Hulan is the only gamedeveloper on High Tech Campus Eindhoven. If they were to produce a game based on campus it would be about parking. Co-founder Rob Hulsen (38) “I can never remember where I left my car at the end of a work day.” Other co-founder Jeffrey Lanters (22): “Or we should produce a campus-version of Sim City, everybody likes to be in charge.”
Hulan produces educational games. That started at home, where Rob Hulsen tirelessly tried to educate his children on grammar. “A book can be a very dull thing to children, because they don’t see what they have to gain from it. The moment you turn it into a game, all of a sudden grammar becomes a number one priority for them.”
Upon founding Hulan, the step from a Maastricht living room to an office on High Tech Campus in Eindhoven and elementary schools was made. Soon, Hulan drew interest from a party that educated a group as old as 20 to 25 years. Fontys contacted the developer.
We could create a Sim City type campus-game.”
The next step was to create games specifically designed for university students. One of those: ‘Ready For Class’, placed teacher students in front of class, letting them manage all the things that come with educating a large group of children. Hulsen: “We suddenly saw that 20-something men and women were open to being educated through games.”
The assignment and content for a game, always comes from the client. Like the time a fast-food company contacted Hulan. Asking them to create a game that would re-educate their pizza-delivery people. Hulsen and Lanters took the assignment from the fast-food company and let their nine-headed team think the game through. Result: A game every new delivery driver has to complete before starting work.
They are a somewhat strange duo: Lanters: 22, wearing large earrings with a background in game-development, and Hulsen: 38, with a background in business, looking very much like all other businessmen on campus. His checkered shirt tucked into his pants.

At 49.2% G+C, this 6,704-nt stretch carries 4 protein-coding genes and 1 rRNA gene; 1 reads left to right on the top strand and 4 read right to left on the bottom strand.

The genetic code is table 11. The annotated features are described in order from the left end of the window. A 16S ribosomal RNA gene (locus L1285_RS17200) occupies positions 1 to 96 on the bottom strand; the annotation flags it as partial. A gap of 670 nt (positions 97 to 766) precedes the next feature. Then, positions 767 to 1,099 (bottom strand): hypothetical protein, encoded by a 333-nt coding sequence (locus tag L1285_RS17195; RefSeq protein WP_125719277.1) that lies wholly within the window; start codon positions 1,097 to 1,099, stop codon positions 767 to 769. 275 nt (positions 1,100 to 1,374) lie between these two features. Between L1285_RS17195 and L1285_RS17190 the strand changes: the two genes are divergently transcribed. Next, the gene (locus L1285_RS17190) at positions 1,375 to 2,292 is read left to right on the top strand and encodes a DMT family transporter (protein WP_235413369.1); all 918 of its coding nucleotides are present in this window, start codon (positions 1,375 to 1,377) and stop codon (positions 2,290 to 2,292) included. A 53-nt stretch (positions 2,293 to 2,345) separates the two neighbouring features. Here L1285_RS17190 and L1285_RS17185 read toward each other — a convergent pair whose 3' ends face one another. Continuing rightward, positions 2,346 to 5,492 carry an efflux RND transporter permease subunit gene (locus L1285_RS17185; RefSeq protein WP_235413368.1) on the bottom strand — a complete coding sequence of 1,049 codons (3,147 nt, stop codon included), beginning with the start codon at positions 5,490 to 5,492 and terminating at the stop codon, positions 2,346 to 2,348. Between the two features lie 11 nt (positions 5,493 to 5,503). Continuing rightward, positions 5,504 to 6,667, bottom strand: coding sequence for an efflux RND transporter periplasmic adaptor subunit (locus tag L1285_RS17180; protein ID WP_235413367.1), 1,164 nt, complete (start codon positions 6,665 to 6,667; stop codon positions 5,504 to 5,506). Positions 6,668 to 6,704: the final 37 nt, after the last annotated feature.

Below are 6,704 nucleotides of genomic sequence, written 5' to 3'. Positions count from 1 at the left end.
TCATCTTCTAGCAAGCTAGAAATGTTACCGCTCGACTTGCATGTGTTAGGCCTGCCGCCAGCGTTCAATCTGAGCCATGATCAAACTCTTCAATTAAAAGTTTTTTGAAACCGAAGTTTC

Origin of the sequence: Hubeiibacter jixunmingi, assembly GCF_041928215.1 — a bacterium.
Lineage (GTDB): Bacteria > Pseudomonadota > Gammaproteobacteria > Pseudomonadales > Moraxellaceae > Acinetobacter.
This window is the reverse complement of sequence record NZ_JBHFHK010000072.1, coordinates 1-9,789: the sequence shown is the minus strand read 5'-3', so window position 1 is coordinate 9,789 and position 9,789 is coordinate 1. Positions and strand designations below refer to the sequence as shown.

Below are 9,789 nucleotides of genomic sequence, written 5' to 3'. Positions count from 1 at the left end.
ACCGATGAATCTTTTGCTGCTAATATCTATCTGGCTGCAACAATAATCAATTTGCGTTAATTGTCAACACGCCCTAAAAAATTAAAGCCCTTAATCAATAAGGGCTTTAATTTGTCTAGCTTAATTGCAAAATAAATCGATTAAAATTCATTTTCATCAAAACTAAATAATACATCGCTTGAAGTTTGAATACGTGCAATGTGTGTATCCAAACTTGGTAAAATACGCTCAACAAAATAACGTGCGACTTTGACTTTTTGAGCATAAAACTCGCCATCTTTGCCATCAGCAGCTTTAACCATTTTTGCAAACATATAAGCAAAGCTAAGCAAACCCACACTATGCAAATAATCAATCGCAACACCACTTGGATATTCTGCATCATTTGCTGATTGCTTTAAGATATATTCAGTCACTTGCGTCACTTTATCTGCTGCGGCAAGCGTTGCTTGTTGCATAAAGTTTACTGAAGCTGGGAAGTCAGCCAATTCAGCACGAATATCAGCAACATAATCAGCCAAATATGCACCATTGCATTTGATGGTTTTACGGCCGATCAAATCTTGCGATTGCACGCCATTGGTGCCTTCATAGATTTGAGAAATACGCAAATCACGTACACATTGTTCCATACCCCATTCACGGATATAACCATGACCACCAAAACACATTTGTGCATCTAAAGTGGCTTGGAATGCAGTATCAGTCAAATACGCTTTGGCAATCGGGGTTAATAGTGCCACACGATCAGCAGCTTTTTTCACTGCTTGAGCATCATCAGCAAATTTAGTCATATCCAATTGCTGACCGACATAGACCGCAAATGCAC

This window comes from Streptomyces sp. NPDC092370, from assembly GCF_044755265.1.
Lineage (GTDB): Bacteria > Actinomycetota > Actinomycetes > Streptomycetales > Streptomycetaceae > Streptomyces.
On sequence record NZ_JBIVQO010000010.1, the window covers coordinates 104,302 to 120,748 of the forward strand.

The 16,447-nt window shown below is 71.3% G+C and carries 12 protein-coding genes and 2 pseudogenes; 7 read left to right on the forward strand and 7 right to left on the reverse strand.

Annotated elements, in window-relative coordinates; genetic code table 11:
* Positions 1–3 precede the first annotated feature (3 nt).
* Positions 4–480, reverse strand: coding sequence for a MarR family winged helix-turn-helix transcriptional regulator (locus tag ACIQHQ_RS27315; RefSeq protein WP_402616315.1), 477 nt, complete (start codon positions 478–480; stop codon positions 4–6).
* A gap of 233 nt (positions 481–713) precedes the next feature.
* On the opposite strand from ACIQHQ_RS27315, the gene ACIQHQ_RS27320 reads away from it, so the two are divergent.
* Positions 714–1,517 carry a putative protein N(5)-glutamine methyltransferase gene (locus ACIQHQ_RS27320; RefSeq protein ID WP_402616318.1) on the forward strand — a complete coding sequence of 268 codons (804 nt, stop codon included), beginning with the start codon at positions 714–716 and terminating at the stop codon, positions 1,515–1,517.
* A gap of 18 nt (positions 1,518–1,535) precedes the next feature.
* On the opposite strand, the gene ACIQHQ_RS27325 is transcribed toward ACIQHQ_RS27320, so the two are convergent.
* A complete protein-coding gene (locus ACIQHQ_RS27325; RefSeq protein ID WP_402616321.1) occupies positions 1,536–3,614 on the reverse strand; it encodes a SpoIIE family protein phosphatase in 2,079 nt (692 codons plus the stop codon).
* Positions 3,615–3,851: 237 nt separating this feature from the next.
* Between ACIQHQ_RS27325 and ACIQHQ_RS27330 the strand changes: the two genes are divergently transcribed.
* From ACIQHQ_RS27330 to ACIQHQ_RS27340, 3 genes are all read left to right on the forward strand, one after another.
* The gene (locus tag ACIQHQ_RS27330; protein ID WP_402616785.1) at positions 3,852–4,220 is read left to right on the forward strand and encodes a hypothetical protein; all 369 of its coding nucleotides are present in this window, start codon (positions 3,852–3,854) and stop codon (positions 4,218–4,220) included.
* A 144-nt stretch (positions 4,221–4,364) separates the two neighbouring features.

The two of them came to campus because of the density of companies on a square mile. “There’s a lot of knowledge to be found so close toe ach other, that benefits us as a startup”, Hulsen says. But even with interaction as a strong point for campus, this could be improved. “On this floor (4th floor on HTC 32) there’s a lot of interaction. But other than here, we don’t really know any of the companies.”
The square mile sometimes can feel like a jungle, that should be a good aproach to start designing a game, according to the two. “A good start to a game is to select a problem, or a challenge, and make it fun to solve. Sometimes it can be hard to connect to other companies on campus, we could solve that with a game”, Hulsen says.
Hulsen: “We could create some sort of who’s who-game, which would automatically let you get to know each other better. Every time a player connects the right anecdote to the right person, bonus points will be received.” “Or”, Lanters says while repositioning to the edge of his seat: “We could create a Sim City type campus-game.” Hulsen replies: “Sure, we but then we need to use the original logo’s and lay-out. It’s important for players to identify with a game.”
It’s a love for gaming that connects the businessman and the game developer. “We were able to turn a hobby into a profession”, says Lanters. A process with a unexpected downside. “At the time we finally were able to be a full-time game developer, we had no time left to play other games. That, I must say, was a bit anticlimactic.”